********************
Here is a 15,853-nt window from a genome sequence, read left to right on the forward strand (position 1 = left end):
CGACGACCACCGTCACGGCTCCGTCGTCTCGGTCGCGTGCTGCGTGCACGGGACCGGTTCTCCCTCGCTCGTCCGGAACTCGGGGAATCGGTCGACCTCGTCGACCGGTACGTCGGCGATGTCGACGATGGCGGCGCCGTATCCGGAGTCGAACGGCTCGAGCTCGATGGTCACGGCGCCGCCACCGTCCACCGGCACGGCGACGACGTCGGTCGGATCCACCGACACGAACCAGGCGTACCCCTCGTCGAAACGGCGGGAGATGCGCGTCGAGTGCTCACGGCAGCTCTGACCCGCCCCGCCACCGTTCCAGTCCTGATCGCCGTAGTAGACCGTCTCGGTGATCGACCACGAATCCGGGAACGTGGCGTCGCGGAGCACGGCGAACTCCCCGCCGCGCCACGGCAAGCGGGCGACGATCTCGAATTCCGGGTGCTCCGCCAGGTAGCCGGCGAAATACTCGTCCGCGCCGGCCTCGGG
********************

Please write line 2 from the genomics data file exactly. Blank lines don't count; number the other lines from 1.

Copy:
CGACGACCACCGTCACGGCTCCGTCGTCTCGGTCGCGTGCTGCGTGCACGGGACCGGTTCTCCCTCGCTCGTCCGGAACTCGGGGAATCGGTCGACCTCGTCGACCGGTACGTCGGCGATGTCGACGATGGCGGCGCCGTATCCGGAGTCGAACGGCTCGAGCTCGATGGTCACGGCGCCGCCACCGTCCACCGGCACGGCGACGACGTCGGTCGGATCCACCGACACGAACCAGGCGTACCCCTCGTCGAAACGGCGGGAGATGCGCGTCGAGTGCTCACGGCAGCTCTGACCCGCCCCGCCACCGTTCCAGTCCTGATCGCCGTAGTAGACCGTCTCGGTGATCGACCACGAATCCGGGAACGTGGCGTCGCGGAGCACGGCGAACTCCCCGCCGCGCCACGGCAAGCGGGCGACGATCTCGAATTCCGGGTGCTCCGCCAGGTAGCCGGCGAAATACTCGTCCGCGCCGGCCTCGGG